It is quite possible that someone is insane and they think they have a chance. Not insane in the clinical sense, but they may have such a strong political ambition that they blind themselves to reality”.Davy Crockett

Davy Crockett could have been thinking of Mr. Putnam when he wrote this. It’s no surprise Adam Putnam, Commissioner for the Florida Department of Agriculture, announced his candidacy for the Governor of Florida. Putnam is passionate about his political aspiration and of course, he is confident he can win.

But there is a different reality ahead for Adam Putnam. 71.3% of Florida voters approved Amendment 2, legal medical marijuana. And since last November, the Florida lawmakers have taken Amendment 2 to places it was never intended to go.

Dissension has been blooming in Florida politics for a long time. But today, there is something very different from the past. Today, the wide demographic of the people’s voice regarding Amendment 2, are “mad as hell and they are not going to take it any more.”

The whole speech is incredibly moving and empowering and it gives me chills, but that part brings me to tears!” Taylor TM

BUT FIRST, you’ve GOT to GET MAD!!! You’ve got to say, “I’m a HUMAN BEING, GOD-DAMN IT!! MY LIFE HAS VALUE!!!” VampireYoshi

This is from 1976..1976!!!! The sad thing is, that now, it’s more relevant than ever!” TomCashTV

The 2017 legislative session failed to establish regulations. This is unacceptable! A constitutional amendment should receive high priority. But, it was just as well. What the 71.3% were about to get wasn’t what they voted for.

From beginning to end, the whole ordeal was a mess. And in the middle, was the unbelievable presence of Calvina Fey, supported by the Semblers, Founders of Drug Free America. Mel Sembler aligned himself with Representative Ray Rodriguez, author of HB1397. Rodriguez allowed Ms. Fey to provide input into the language of the bill. Sembler’s objective was to pass the appropriation bill which would require the state to provide $500,000. for a marijuana prevention program.

Now, pending a possible special legislative session, Amendment 2 has been given to the Department of Health, Office of Compassionate Use to establish regulations. Christian Bax, Director of the OCU, was placed into his position thanks to his sister Laura, who is also in the Department of the OCU, and of course, the Governor of Florida, Rick Scott. Bax’ resume was falsified.  He is clearly unqualified for this important position. It is unconscionable, but an example of how Tallahassee has viewed the whole Amendment 2 process. According to the Department of Justice, Florida ranks #1 in corruption.

Elected officials have embarrassed their constituents. They either don’t realize it or don’t care. The outrageous and completely unacceptable actions and statements we have seen and heard over the past few months, clearly indicate those making the decisions for something as important as Amendment 2, are not educated on the miraculous attributes of cannabis.

The community of cannabis advocates have offered to help. Prior to the legislative session, the Department of Health held public hearings in various locations in the state with the objective of gathering real information on what the prospective patients expected. It proved to be all for show. It was as if the hearings never happened.

Along the way, supporters of Amendment 2 pledged enough is enough! This behavior from the leaders of Florida isn’t going to change until those who don’t understand and are not willing to learn are removed from office. Supporters have committed to scrutinize the background and track record of candidates running for new positions and vow to remove non-believers from office.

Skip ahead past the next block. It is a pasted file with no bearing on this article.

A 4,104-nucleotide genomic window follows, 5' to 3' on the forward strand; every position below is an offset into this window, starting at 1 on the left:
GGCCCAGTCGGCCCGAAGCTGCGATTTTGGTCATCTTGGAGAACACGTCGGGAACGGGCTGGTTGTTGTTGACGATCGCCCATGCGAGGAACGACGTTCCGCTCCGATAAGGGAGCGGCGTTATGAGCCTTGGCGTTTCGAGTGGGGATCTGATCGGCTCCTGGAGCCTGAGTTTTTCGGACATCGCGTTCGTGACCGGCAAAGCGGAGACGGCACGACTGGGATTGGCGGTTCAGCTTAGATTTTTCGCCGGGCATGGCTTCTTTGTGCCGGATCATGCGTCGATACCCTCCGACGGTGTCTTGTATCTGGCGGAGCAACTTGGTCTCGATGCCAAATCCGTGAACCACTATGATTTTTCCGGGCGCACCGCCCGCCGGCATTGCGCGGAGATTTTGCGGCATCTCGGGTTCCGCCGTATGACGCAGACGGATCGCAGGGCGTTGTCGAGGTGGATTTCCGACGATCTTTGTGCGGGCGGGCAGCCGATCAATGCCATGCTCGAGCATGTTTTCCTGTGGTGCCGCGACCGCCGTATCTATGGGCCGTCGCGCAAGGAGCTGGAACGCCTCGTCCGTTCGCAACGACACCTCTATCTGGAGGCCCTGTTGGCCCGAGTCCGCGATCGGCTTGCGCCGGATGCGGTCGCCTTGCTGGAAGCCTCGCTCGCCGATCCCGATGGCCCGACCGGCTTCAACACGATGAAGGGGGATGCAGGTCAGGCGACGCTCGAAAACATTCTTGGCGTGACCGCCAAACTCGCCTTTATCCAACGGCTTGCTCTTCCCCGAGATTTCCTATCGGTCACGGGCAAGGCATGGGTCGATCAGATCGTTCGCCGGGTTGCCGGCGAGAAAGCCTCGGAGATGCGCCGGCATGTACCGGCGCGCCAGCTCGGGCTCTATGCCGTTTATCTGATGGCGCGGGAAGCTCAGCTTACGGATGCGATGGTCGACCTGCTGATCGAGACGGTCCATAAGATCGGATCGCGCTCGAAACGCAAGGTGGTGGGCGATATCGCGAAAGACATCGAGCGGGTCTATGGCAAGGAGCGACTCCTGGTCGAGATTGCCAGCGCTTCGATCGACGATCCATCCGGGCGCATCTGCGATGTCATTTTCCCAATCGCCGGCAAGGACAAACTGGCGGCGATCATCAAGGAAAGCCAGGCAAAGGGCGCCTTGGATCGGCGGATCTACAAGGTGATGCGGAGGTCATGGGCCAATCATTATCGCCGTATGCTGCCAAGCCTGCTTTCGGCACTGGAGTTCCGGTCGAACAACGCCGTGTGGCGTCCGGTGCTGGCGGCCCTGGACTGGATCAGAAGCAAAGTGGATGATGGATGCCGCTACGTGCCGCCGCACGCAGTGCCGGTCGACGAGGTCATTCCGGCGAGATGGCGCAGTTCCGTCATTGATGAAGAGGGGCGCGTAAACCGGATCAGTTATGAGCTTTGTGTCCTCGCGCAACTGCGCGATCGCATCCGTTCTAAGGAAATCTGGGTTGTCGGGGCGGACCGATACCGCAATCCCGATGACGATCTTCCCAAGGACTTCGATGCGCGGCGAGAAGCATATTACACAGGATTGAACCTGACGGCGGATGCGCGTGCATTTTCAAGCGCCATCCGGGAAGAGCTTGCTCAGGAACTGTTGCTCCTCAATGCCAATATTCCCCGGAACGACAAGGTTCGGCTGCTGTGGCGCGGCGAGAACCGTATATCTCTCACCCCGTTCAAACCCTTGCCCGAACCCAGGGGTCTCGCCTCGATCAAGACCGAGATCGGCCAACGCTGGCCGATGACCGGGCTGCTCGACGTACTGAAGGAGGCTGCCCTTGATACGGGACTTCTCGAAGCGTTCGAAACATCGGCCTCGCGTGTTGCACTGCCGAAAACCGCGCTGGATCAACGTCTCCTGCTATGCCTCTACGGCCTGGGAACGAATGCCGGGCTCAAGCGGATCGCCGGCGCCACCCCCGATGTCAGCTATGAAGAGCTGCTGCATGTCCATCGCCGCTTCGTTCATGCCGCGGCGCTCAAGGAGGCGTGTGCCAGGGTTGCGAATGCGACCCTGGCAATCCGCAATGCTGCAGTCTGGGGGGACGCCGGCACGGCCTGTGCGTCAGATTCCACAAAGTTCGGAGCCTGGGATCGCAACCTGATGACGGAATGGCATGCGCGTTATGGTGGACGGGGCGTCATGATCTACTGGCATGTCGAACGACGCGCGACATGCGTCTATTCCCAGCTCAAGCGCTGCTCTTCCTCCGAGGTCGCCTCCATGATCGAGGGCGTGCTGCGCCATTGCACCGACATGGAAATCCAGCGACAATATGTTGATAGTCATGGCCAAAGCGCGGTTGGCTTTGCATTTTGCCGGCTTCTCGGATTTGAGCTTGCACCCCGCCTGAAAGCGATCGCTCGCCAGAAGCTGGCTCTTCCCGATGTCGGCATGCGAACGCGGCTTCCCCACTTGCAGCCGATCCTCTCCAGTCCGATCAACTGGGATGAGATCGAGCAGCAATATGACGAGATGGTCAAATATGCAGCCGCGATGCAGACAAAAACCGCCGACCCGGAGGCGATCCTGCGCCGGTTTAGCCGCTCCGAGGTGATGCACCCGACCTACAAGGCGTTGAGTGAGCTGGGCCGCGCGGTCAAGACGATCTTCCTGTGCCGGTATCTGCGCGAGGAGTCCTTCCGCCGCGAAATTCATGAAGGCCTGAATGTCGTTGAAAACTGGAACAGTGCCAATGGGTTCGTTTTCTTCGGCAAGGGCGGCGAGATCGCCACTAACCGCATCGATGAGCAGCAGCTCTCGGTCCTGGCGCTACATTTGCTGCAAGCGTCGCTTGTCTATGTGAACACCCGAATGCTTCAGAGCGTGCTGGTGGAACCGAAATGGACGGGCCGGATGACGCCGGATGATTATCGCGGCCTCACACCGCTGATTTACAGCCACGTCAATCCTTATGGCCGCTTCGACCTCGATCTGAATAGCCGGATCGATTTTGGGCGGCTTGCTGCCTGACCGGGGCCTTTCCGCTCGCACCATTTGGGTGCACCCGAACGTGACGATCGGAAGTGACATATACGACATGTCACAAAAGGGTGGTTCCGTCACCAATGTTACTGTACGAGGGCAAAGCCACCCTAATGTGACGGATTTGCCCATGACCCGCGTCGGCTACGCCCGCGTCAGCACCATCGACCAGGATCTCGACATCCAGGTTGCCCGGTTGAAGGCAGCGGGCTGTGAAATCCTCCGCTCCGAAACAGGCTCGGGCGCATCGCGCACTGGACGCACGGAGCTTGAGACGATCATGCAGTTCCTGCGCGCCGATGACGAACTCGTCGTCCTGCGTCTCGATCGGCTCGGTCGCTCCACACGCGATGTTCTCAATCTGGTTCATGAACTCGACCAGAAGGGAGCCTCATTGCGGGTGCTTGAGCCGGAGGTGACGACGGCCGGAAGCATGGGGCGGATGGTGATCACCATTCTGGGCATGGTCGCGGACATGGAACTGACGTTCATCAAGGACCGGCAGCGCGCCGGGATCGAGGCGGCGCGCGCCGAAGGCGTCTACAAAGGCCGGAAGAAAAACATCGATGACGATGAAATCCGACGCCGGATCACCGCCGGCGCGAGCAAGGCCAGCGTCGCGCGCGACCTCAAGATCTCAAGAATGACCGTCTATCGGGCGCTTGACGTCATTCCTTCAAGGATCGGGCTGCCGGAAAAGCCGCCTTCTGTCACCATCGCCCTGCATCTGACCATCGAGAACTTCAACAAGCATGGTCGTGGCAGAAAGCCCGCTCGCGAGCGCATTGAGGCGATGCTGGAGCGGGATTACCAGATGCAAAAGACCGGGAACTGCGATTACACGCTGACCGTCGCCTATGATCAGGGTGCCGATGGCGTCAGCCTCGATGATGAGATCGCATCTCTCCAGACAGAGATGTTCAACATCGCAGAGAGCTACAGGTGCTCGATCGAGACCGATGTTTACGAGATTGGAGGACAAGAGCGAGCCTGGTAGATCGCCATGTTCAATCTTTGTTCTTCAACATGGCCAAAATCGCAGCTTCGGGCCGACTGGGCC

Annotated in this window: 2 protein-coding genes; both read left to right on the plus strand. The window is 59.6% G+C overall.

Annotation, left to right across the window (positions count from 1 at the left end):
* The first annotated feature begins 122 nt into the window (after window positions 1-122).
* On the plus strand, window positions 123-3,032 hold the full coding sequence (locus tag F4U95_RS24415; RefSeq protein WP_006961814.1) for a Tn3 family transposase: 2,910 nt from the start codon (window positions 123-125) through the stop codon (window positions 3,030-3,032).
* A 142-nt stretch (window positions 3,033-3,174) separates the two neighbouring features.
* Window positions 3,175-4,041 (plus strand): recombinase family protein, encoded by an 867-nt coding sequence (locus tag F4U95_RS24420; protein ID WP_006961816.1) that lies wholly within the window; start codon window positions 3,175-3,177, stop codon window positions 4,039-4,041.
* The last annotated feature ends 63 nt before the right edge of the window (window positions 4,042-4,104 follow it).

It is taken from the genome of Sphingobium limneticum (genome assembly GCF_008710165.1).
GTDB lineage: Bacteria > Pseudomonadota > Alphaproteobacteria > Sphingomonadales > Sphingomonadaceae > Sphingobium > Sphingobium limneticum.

Certainly, you can understand how the 71.3% arrived in this place Mr. Putnam. They have tried to be understanding and tolerant. Voting for Florida politicians based on their word hasn’t worked. The people of Florida are angry for many reasons. It isn’t just Amendment 2. But this is for the supporters of Amendment 2. Because we have been caught in the middle of the war on humanity that has been going on over 40 years. For all the issues on Amendment 2 that has brought us to this point, if we can use it to ignite a movement among our beloved community to vote, based on real information, true and honest, it may be worth it.

Adam Putnam is a unique candidate. Unlike other Florida politicians, Mr. Putnam knows something about cannabis. He has been in control of the budget for the Domestic Marijuana Eradication program, an arm of the Drug Enforcement Agency. The program has been operational for over 20 years and has resulted in the detection of over 34,000 illegal grow sites, eradication of more than 2.7 million marijuana plants valued over $3.2 billion, and the arrest of over 17,000 cultivators in Florida. These numbers are likely not accurate. They are typically exaggerated by law enforcement to justify increases in funding.

Since 2008, the Office of Agricultural Law Enforcement has administered disbursements of federal funds originating from the United States Department of Justice to support local, state and county agencies in their efforts to eradicate domestically grown marijuana.

The Florida Marijuana Eradication Program is funded by the DEA eradication program, which is funded in part by an asset forfeiture fund of the Department of Justice. In other words, assets seized, sometimes without a conviction, fund the national DEA program, which funds the state level eradication program to destroy cannabis, and in turn drives incarceration of Florida citizens, and the seizure of more assets.

In the 2015 Florida Marijuana Eradication Program Annual Report there were 279 arrests and $3,600,543 in assets seized. If those 279 arrested serve a minimum of one year in Federal incarceration that equates to $8,542,938 tax payer dollars. The department, under Agriculture Commissioner Adam Putnam, seized $16.3 million in 2016.

Florida DME Program has set national standards and served as a role model for other states,” the report states. “In addition to being known for its progressive program, Florida’s DME Program is also noted for its specialized law enforcement training in the areas of aerial detection and indoor grow investigations.” Putnam will say that with pride.